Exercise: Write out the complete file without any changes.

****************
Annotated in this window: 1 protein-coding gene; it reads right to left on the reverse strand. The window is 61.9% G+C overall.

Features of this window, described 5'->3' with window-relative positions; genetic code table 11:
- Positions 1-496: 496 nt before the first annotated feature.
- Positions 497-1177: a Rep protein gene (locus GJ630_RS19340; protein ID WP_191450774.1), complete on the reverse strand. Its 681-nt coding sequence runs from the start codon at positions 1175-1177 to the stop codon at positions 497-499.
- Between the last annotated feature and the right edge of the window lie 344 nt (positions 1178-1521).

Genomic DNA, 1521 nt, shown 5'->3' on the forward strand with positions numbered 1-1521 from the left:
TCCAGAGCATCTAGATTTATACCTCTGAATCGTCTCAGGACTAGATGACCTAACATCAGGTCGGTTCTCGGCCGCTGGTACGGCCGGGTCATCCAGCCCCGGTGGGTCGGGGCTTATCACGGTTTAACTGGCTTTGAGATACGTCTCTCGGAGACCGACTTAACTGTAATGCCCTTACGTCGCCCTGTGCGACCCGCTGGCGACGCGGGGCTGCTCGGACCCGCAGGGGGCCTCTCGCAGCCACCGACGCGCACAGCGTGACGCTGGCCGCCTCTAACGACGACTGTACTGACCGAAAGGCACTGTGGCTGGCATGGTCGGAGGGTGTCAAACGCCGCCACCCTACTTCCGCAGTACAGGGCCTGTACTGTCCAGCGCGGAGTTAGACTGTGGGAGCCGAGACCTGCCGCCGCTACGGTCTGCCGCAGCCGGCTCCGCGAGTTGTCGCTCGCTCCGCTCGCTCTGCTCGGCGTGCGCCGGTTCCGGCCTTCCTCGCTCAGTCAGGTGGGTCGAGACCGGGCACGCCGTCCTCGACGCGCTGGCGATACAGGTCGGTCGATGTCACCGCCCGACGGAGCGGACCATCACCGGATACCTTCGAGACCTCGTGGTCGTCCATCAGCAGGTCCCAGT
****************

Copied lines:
Annotated in this window: 1 protein-coding gene; it reads right to left on the reverse strand. The window is 61.9% G+C overall.

Features of this window, described 5'->3' with window-relative positions; genetic code table 11:
- Positions 1-496: 496 nt before the first annotated feature.
- Positions 497-1177: a Rep protein gene (locus GJ630_RS19340; protein ID WP_191450774.1), complete on the reverse strand. Its 681-nt coding sequence runs from the start codon at positions 1175-1177 to the stop codon at positions 497-499.
- Between the last annotated feature and the right edge of the window lie 344 nt (positions 1178-1521).

Genomic DNA, 1521 nt, shown 5'->3' on the forward strand with positions numbered 1-1521 from the left:
TCCAGAGCATCTAGATTTATACCTCTGAATCGTCTCAGGACTAGATGACCTAACATCAGGTCGGTTCTCGGCCGCTGGTACGGCCGGGTCATCCAGCCCCGGTGGGTCGGGGCTTATCACGGTTTAACTGGCTTTGAGATACGTCTCTCGGAGACCGACTTAACTGTAATGCCCTTACGTCGCCCTGTGCGACCCGCTGGCGACGCGGGGCTGCTCGGACCCGCAGGGGGCCTCTCGCAGCCACCGACGCGCACAGCGTGACGCTGGCCGCCTCTAACGACGACTGTACTGACCGAAAGGCACTGTGGCTGGCATGGTCGGAGGGTGTCAAACGCCGCCACCCTACTTCCGCAGTACAGGGCCTGTACTGTCCAGCGCGGAGTTAGACTGTGGGAGCCGAGACCTGCCGCCGCTACGGTCTGCCGCAGCCGGCTCCGCGAGTTGTCGCTCGCTCCGCTCGCTCTGCTCGGCGTGCGCCGGTTCCGGCCTTCCTCGCTCAGTCAGGTGGGTCGAGACCGGGCACGCCGTCCTCGACGCGCTGGCGATACAGGTCGGTCGATGTCACCGCCCGACGGAGCGGACCATCACCGGATACCTTCGAGACCTCGTGGTCGTCCATCAGCAGGTCCCAGT